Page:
Domestic Abuse – controlling and coercive behaviour in family relationships
What are the recent changes to the law?
Section 76 of the Serious Crime Act 2105 came into effect earlier this year and created a new offence of controlling or coercive behaviour in intimate or family relationships.
The offence carries a maximum sentence of five years imprisonment, a fine or both and sends a clear message that this type of abuse is taken seriously and punishable by law.
What does this mean?
This offence sends a clear message that this form of domestic abuse can constitute a serious offence particularly in light of the violation of trust it represents and will provide better protection to individuals experiencing repeated or continuous domestic abuse. It sets out the importance of recognising the harm caused by coercion or control and that a repeated pattern of abuse can be more harmful than a single incident of domestic violence.
What is controlling or coercive behaviour?
This type of behaviour does not relate to a single incident but is a pattern of behaviour that takes place over time with an individual exerting power, control or coercion over another. The types of behaviour associated with coercion or control may or may not constitute a criminal offence in their own right. It is important to remember that the presence of such behaviour does not mean that no other offence has been committed or cannot be charged. Such behaviour might include:-
- Isolating a person from their friends or family.
- Monitoring their time.
- Monitoring a person via online communication tools.
- Taking control of aspects of their everyday life such as where they can go, who they can see, what to wear and when they can sleep.
- Financial abuse including control of finances such as only allowing a person a limited allowance.
- Threats to hurt or kill.
- Threats to a child.
- Threats to reveal or publish private information.
- Repeatedly putting them down such as telling them they are worthless.
For the offence to apply it must take place “repeatedly or continuously” and the pattern of behaviour has to have a serious effect on the victim. Also the perpetrator and victim have to be personally connected when the incidents took place. That means that they were in an intimate or family relationship (whether they lived together or not) or they lived together and were family members or they lived together and had previously been in an intimate personal relationship. It is not necessary for the two parties to be in a cohabiting relationship or to be married when the offence is reported as long as the incidents took place when they were personally connected.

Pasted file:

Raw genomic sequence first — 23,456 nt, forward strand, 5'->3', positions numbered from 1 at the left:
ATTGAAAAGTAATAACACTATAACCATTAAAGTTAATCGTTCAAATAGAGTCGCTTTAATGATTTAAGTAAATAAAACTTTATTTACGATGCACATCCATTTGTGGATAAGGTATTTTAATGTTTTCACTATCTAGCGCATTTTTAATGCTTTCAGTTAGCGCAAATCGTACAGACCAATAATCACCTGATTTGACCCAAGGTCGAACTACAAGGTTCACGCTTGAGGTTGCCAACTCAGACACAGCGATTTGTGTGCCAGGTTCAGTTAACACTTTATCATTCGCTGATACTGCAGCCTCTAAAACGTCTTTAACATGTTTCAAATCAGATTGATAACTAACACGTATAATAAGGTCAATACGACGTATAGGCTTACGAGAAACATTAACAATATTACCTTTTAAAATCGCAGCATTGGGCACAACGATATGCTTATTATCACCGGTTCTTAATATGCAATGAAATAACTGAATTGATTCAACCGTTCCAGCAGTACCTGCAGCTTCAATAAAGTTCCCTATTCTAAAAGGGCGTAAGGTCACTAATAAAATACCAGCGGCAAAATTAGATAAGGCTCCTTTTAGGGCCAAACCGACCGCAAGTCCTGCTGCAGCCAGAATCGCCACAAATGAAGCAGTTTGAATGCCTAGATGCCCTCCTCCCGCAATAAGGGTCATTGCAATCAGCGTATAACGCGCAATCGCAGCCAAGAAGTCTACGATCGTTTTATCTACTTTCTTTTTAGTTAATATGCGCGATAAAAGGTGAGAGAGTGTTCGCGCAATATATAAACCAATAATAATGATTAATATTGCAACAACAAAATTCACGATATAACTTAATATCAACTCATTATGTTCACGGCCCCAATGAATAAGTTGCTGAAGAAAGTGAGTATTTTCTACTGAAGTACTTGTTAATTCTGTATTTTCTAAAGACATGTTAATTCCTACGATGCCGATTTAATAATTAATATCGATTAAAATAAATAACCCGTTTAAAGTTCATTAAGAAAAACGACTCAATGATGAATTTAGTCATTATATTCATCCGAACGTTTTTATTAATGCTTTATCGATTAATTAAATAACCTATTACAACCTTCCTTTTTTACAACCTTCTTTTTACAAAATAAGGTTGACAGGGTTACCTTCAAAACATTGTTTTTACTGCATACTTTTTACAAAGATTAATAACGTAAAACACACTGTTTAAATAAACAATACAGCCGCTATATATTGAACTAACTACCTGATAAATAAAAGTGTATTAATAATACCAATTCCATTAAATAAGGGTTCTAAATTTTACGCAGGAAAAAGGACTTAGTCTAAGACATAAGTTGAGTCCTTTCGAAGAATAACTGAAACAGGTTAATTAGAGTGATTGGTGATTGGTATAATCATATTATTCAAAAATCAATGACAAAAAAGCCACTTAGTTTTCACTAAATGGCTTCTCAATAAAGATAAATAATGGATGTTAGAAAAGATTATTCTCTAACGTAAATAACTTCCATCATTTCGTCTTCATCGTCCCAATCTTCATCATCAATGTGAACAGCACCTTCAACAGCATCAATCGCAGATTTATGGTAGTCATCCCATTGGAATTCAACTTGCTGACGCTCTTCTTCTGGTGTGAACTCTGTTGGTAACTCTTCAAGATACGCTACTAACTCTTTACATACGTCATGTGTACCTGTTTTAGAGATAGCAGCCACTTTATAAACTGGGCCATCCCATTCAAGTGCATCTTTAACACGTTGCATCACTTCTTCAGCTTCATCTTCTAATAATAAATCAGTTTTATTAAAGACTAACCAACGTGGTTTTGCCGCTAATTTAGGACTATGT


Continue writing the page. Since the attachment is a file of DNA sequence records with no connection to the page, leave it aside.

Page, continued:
Impact within family proceedings
At Clarke Willmott there is increasing recognition that clients can be experiencing coercive and controlling behaviour from their partner. Increasingly we are recognising evidence of such coercive psychological behaviour which had not been recognised as domestic abuse. It can particularly involve the use of social media such as text messages and emails which can be very powerful.
The harm caused by coercion or control over a sustained period of time can be more harmful than a single act of domestic violence but it is not so easy to prove particularly when the abuse involves the perpetrator isolating a victim from family and friends.
What help is available?
Support can include making applications for Non Molestation and Occupation Orders which can provide protection from violence and harassment and regulate occupation of the family home, if necessary. Further options would be to make formal complaints to the police requesting that they investigate allegations of coercion and control. The police are now compelled to take action and can no longer dismiss this type of behaviour as a domestic even if there is no evidence of physical abuse.
It is important to recognise that this type of behaviour can be sustained over a long period of time and is not instantly recognisable by assessors. However it can have devastating psychological effects on those on the receiving end. This recent change to the law now recognises that assistance is required to deal with such behaviours and it can no longer be dismissed as a “domestic”
If you have a query or would like to discuss your own circumstances, please call us on 0800 422 0123 or contact us online.